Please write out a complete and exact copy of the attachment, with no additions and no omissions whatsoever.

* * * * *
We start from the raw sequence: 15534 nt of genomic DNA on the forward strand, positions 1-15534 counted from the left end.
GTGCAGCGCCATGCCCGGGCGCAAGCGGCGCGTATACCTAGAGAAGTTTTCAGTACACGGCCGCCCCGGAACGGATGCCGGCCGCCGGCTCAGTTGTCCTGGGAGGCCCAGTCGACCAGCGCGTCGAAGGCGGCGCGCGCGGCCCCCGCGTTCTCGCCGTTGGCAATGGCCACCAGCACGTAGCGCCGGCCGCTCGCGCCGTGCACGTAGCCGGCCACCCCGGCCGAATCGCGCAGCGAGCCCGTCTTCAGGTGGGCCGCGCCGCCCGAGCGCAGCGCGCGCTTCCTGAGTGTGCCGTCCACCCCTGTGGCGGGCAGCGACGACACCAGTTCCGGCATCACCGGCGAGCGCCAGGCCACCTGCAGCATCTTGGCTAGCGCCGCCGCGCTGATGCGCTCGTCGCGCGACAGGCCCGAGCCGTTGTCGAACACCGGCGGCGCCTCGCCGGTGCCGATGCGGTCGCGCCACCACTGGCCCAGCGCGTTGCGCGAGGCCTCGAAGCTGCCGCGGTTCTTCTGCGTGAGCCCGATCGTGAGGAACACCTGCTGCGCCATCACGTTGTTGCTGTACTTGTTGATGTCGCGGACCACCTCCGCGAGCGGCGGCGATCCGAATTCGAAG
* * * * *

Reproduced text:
We start from the raw sequence: 15534 nt of genomic DNA on the forward strand, positions 1-15534 counted from the left end.
GTGCAGCGCCATGCCCGGGCGCAAGCGGCGCGTATACCTAGAGAAGTTTTCAGTACACGGCCGCCCCGGAACGGATGCCGGCCGCCGGCTCAGTTGTCCTGGGAGGCCCAGTCGACCAGCGCGTCGAAGGCGGCGCGCGCGGCCCCCGCGTTCTCGCCGTTGGCAATGGCCACCAGCACGTAGCGCCGGCCGCTCGCGCCGTGCACGTAGCCGGCCACCCCGGCCGAATCGCGCAGCGAGCCCGTCTTCAGGTGGGCCGCGCCGCCCGAGCGCAGCGCGCGCTTCCTGAGTGTGCCGTCCACCCCTGTGGCGGGCAGCGACGACACCAGTTCCGGCATCACCGGCGAGCGCCAGGCCACCTGCAGCATCTTGGCTAGCGCCGCCGCGCTGATGCGCTCGTCGCGCGACAGGCCCGAGCCGTTGTCGAACACCGGCGGCGCCTCGCCGGTGCCGATGCGGTCGCGCCACCACTGGCCCAGCGCGTTGCGCGAGGCCTCGAAGCTGCCGCGGTTCTTCTGCGTGAGCCCGATCGTGAGGAACACCTGCTGCGCCATCACGTTGTTGCTGTACTTGTTGATGTCGCGGACCACCTCCGCGAGCGGCGGCGATCCGAATTCGAAG